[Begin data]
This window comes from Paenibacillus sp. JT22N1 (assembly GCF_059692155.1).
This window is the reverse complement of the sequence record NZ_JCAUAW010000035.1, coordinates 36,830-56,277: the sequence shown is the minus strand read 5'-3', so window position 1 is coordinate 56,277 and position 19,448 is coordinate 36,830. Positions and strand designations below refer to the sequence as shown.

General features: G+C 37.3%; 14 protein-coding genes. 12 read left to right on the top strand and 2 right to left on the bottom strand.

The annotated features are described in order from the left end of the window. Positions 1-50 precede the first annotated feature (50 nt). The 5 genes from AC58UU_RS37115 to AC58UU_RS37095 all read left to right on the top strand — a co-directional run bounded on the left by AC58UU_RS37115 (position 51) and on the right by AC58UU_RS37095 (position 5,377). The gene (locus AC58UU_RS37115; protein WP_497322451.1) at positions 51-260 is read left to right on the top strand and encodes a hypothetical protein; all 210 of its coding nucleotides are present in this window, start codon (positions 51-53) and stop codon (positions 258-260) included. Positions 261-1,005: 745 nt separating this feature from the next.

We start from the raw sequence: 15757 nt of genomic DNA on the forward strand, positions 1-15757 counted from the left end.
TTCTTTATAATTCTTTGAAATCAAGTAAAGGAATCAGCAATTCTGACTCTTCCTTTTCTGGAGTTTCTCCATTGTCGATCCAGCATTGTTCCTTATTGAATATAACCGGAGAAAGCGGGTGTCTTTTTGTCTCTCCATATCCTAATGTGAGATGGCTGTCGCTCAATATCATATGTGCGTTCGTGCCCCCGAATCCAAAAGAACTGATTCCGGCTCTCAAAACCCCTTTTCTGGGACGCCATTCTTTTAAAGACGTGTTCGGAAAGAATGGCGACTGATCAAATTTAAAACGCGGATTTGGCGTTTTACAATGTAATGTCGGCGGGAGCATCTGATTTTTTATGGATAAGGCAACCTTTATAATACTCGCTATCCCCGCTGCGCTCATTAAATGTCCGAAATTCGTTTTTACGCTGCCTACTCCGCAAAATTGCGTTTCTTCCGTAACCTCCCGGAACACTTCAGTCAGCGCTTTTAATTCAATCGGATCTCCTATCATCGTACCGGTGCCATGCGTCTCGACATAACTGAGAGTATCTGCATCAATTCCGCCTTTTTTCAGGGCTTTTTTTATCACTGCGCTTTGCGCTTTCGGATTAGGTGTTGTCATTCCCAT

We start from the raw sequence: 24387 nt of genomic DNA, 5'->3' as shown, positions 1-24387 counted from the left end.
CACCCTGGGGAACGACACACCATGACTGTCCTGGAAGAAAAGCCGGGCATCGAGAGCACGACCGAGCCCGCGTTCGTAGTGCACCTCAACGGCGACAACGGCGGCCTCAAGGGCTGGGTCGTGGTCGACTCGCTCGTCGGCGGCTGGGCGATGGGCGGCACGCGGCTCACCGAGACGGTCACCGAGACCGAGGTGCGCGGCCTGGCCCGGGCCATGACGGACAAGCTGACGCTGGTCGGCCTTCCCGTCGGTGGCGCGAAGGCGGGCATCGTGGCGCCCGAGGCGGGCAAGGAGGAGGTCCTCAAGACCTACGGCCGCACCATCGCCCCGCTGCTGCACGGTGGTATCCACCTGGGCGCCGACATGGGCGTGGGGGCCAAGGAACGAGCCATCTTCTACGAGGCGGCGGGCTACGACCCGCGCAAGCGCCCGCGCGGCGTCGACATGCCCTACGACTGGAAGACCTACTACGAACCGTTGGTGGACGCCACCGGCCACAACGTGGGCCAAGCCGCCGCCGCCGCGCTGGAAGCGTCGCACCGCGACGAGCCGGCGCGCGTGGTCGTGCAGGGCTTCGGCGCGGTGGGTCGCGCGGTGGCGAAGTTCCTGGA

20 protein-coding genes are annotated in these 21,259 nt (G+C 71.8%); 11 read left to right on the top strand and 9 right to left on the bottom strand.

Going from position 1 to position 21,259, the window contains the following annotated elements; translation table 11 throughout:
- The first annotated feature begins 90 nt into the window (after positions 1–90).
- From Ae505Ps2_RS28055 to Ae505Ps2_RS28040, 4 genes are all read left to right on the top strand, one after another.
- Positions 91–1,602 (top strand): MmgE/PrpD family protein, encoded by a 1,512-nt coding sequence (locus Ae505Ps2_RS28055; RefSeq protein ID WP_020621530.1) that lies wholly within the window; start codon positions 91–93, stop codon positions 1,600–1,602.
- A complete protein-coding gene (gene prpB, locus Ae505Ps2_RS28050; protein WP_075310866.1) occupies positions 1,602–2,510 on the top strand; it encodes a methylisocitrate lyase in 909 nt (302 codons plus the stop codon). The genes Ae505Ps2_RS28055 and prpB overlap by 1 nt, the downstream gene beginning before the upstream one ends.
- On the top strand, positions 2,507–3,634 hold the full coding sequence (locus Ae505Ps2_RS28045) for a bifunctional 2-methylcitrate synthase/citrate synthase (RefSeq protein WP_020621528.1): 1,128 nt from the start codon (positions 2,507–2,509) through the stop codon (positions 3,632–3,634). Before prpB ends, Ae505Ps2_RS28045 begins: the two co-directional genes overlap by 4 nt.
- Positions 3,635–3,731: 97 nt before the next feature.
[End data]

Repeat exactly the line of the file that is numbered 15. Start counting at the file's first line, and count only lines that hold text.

- On the top strand, positions 2,507–3,634 hold the full coding sequence (locus Ae505Ps2_RS28045) for a bifunctional 2-methylcitrate synthase/citrate synthase (RefSeq protein WP_020621528.1): 1,128 nt from the start codon (positions 2,507–2,509) through the stop codon (positions 3,632–3,634). Before prpB ends, Ae505Ps2_RS28045 begins: the two co-directional genes overlap by 4 nt.